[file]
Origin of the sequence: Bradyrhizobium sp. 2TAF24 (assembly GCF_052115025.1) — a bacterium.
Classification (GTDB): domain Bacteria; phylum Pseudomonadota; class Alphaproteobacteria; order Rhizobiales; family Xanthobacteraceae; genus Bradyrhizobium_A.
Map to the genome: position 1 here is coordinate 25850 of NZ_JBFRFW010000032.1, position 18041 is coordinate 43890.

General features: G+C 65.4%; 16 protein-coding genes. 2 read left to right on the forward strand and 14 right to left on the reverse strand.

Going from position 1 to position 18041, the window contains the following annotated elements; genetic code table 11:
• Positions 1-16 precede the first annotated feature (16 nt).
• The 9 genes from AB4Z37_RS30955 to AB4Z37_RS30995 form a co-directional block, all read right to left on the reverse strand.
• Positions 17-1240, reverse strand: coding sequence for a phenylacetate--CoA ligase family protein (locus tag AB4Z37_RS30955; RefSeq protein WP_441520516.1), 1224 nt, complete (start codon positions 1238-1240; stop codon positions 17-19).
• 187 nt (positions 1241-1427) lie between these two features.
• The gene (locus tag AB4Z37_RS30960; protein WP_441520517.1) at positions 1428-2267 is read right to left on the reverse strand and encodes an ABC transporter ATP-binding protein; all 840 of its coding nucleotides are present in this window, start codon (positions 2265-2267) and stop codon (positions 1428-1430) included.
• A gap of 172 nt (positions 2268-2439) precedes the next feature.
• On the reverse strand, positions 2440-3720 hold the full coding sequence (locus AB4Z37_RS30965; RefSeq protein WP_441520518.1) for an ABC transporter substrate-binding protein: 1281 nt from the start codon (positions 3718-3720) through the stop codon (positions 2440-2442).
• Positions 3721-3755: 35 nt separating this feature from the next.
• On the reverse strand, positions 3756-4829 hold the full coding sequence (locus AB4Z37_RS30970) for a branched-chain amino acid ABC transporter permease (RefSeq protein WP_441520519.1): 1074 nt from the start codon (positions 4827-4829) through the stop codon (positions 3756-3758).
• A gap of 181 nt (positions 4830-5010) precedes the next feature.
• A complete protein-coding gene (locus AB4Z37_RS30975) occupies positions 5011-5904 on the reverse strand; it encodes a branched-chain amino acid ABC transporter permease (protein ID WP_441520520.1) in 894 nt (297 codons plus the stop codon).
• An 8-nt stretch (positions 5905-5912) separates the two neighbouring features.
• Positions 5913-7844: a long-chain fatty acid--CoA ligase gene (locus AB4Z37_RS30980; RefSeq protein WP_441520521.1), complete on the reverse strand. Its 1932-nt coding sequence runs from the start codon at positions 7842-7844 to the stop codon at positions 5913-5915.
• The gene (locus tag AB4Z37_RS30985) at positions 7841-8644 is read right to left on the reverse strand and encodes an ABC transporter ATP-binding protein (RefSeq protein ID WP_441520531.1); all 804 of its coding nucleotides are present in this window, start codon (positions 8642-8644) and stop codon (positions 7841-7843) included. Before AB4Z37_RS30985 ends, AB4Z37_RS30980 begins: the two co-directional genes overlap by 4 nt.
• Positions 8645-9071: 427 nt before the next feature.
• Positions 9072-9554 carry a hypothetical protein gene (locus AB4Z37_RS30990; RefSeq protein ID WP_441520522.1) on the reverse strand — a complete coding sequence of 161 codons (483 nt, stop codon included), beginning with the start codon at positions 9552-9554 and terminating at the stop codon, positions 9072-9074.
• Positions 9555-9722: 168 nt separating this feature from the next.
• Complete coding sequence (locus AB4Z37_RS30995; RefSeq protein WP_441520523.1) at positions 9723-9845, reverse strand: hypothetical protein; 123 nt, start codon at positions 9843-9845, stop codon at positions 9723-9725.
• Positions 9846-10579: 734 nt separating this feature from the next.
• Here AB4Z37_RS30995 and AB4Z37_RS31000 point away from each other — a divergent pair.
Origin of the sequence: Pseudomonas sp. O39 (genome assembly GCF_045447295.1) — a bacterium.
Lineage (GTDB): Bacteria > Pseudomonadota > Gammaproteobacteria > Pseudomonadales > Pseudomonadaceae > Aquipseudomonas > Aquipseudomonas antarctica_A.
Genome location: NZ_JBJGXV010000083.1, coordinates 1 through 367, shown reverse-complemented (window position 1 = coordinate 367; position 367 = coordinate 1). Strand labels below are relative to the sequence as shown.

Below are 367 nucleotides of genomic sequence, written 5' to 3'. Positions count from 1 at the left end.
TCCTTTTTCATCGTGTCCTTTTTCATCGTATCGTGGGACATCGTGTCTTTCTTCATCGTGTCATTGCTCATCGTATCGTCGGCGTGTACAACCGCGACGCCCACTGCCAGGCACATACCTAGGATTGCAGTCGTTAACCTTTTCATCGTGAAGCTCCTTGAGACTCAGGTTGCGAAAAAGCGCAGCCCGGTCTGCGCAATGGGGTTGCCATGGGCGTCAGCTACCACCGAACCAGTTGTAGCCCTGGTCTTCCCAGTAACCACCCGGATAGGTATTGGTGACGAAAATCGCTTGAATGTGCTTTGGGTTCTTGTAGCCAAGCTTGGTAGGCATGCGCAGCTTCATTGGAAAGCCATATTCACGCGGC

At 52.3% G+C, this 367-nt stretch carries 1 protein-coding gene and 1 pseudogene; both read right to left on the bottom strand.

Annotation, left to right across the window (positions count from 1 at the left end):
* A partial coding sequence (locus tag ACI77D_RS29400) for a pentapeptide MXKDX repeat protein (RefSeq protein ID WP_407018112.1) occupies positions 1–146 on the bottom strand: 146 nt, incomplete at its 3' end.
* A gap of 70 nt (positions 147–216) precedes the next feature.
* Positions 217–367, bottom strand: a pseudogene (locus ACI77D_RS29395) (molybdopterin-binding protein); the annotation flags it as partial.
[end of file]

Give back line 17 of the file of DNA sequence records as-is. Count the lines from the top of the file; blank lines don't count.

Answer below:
• An 8-nt stretch (positions 5905-5912) separates the two neighbouring features.